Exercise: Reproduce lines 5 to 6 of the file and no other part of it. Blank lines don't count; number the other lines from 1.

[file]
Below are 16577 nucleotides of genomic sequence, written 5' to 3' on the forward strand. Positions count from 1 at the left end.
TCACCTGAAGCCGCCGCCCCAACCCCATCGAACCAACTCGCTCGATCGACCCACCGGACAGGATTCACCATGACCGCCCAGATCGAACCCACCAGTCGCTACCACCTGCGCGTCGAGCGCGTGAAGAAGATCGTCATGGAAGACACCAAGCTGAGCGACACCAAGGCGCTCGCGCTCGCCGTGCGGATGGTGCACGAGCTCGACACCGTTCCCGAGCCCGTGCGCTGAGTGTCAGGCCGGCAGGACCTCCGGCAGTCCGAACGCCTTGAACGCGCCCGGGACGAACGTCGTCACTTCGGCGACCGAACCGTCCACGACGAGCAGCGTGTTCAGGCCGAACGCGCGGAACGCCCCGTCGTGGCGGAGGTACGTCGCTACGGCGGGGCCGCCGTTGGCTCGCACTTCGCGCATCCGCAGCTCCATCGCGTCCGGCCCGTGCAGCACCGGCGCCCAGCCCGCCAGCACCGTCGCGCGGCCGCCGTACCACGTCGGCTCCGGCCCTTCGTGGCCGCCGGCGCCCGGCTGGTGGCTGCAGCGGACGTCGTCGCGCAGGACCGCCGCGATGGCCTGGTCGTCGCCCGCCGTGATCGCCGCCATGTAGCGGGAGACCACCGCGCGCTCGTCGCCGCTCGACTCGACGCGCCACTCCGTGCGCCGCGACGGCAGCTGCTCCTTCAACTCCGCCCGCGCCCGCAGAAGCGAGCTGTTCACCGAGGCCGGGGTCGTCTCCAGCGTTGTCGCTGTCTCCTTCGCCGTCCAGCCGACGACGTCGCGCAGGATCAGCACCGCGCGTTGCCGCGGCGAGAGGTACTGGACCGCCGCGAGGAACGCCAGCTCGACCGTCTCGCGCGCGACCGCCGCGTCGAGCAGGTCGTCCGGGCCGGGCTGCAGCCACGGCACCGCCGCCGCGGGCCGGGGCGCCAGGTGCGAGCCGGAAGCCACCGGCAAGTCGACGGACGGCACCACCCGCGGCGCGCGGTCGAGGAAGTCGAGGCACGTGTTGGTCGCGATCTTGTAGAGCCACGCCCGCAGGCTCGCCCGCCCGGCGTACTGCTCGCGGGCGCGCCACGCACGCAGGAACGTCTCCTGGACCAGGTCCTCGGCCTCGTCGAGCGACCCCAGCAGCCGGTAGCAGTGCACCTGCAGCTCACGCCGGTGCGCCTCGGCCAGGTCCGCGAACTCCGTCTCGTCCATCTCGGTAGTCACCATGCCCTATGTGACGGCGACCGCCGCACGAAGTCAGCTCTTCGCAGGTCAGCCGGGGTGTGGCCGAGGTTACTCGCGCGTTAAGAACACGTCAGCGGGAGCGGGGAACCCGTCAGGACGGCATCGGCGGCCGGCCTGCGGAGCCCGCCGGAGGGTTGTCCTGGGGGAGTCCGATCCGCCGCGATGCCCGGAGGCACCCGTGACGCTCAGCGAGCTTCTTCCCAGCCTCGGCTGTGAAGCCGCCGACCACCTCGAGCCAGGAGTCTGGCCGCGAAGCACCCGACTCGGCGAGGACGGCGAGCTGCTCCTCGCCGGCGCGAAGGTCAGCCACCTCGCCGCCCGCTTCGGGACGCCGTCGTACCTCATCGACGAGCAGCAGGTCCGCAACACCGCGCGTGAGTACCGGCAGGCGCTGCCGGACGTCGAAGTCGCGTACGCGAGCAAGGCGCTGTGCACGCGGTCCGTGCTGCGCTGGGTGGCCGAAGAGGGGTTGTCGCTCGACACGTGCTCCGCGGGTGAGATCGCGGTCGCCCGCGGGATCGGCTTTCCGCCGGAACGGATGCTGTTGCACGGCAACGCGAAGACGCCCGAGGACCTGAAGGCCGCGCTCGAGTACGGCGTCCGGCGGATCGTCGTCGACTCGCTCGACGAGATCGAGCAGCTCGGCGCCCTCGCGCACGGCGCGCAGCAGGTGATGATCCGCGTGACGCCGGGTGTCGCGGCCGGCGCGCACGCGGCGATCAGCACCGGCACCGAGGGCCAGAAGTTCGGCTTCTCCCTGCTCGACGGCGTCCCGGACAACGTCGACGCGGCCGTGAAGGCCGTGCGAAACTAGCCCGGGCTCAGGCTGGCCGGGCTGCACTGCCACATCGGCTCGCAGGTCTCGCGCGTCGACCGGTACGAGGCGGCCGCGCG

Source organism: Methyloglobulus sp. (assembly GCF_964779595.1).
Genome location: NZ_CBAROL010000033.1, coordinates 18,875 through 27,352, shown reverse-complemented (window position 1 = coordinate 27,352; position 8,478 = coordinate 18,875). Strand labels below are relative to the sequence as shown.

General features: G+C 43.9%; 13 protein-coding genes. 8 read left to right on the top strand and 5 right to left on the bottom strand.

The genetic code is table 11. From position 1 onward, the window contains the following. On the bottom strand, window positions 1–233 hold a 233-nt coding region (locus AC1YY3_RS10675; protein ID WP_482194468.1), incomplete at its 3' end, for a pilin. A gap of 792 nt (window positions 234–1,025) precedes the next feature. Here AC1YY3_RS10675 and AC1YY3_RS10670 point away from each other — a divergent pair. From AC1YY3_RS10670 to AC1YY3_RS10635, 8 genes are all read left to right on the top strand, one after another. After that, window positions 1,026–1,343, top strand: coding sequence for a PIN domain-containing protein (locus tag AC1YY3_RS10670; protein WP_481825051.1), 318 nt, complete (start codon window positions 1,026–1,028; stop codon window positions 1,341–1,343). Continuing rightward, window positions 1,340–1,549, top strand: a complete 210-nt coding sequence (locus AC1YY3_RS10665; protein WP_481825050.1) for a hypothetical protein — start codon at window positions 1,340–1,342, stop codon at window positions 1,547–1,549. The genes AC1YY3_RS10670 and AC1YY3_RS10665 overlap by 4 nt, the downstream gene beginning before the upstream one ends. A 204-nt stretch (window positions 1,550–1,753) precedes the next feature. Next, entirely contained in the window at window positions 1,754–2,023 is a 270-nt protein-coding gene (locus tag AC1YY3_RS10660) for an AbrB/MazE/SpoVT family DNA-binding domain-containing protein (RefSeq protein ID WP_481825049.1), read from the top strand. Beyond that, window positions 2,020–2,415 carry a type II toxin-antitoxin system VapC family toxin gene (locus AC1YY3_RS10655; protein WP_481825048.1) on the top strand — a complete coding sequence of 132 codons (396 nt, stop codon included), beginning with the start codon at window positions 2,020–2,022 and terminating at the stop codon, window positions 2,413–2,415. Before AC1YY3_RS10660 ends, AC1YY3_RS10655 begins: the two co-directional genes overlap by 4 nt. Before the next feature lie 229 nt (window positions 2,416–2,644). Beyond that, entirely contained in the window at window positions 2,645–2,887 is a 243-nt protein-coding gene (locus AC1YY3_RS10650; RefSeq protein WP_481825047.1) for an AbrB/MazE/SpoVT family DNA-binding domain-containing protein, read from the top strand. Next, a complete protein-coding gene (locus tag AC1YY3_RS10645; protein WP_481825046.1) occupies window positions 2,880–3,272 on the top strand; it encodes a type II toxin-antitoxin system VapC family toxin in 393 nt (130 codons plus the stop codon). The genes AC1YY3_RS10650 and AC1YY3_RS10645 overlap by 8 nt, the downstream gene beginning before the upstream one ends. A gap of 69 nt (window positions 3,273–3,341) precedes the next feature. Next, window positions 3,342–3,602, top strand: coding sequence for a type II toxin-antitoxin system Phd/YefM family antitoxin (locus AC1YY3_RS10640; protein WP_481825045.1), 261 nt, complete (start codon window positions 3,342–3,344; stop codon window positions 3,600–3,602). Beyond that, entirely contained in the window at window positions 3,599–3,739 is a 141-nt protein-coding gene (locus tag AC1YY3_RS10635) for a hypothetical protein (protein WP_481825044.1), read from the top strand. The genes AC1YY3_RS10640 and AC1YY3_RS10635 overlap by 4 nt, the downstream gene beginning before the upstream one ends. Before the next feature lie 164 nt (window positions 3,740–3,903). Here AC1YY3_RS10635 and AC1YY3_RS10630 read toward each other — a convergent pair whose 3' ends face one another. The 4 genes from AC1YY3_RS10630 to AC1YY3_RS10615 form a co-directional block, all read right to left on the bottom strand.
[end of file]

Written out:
General features: G+C 43.9%; 13 protein-coding genes. 8 read left to right on the top strand and 5 right to left on the bottom strand.

The genetic code is table 11. From position 1 onward, the window contains the following. On the bottom strand, window positions 1–233 hold a 233-nt coding region (locus AC1YY3_RS10675; protein ID WP_482194468.1), incomplete at its 3' end, for a pilin. A gap of 792 nt (window positions 234–1,025) precedes the next feature. Here AC1YY3_RS10675 and AC1YY3_RS10670 point away from each other — a divergent pair. From AC1YY3_RS10670 to AC1YY3_RS10635, 8 genes are all read left to right on the top strand, one after another. After that, window positions 1,026–1,343, top strand: coding sequence for a PIN domain-containing protein (locus tag AC1YY3_RS10670; protein WP_481825051.1), 318 nt, complete (start codon window positions 1,026–1,028; stop codon window positions 1,341–1,343). Continuing rightward, window positions 1,340–1,549, top strand: a complete 210-nt coding sequence (locus AC1YY3_RS10665; protein WP_481825050.1) for a hypothetical protein — start codon at window positions 1,340–1,342, stop codon at window positions 1,547–1,549. The genes AC1YY3_RS10670 and AC1YY3_RS10665 overlap by 4 nt, the downstream gene beginning before the upstream one ends. A 204-nt stretch (window positions 1,550–1,753) precedes the next feature. Next, entirely contained in the window at window positions 1,754–2,023 is a 270-nt protein-coding gene (locus tag AC1YY3_RS10660) for an AbrB/MazE/SpoVT family DNA-binding domain-containing protein (RefSeq protein ID WP_481825049.1), read from the top strand. Beyond that, window positions 2,020–2,415 carry a type II toxin-antitoxin system VapC family toxin gene (locus AC1YY3_RS10655; protein WP_481825048.1) on the top strand — a complete coding sequence of 132 codons (396 nt, stop codon included), beginning with the start codon at window positions 2,020–2,022 and terminating at the stop codon, window positions 2,413–2,415. Before AC1YY3_RS10660 ends, AC1YY3_RS10655 begins: the two co-directional genes overlap by 4 nt. Before the next feature lie 229 nt (window positions 2,416–2,644). Beyond that, entirely contained in the window at window positions 2,645–2,887 is a 243-nt protein-coding gene (locus AC1YY3_RS10650; RefSeq protein WP_481825047.1) for an AbrB/MazE/SpoVT family DNA-binding domain-containing protein, read from the top strand. Next, a complete protein-coding gene (locus tag AC1YY3_RS10645; protein WP_481825046.1) occupies window positions 2,880–3,272 on the top strand; it encodes a type II toxin-antitoxin system VapC family toxin in 393 nt (130 codons plus the stop codon). The genes AC1YY3_RS10650 and AC1YY3_RS10645 overlap by 8 nt, the downstream gene beginning before the upstream one ends. A gap of 69 nt (window positions 3,273–3,341) precedes the next feature. Next, window positions 3,342–3,602, top strand: coding sequence for a type II toxin-antitoxin system Phd/YefM family antitoxin (locus AC1YY3_RS10640; protein WP_481825045.1), 261 nt, complete (start codon window positions 3,342–3,344; stop codon window positions 3,600–3,602). Beyond that, entirely contained in the window at window positions 3,599–3,739 is a 141-nt protein-coding gene (locus tag AC1YY3_RS10635) for a hypothetical protein (protein WP_481825044.1), read from the top strand. The genes AC1YY3_RS10640 and AC1YY3_RS10635 overlap by 4 nt, the downstream gene beginning before the upstream one ends. Before the next feature lie 164 nt (window positions 3,740–3,903). Here AC1YY3_RS10635 and AC1YY3_RS10630 read toward each other — a convergent pair whose 3' ends face one another. The 4 genes from AC1YY3_RS10630 to AC1YY3_RS10615 form a co-directional block, all read right to left on the bottom strand.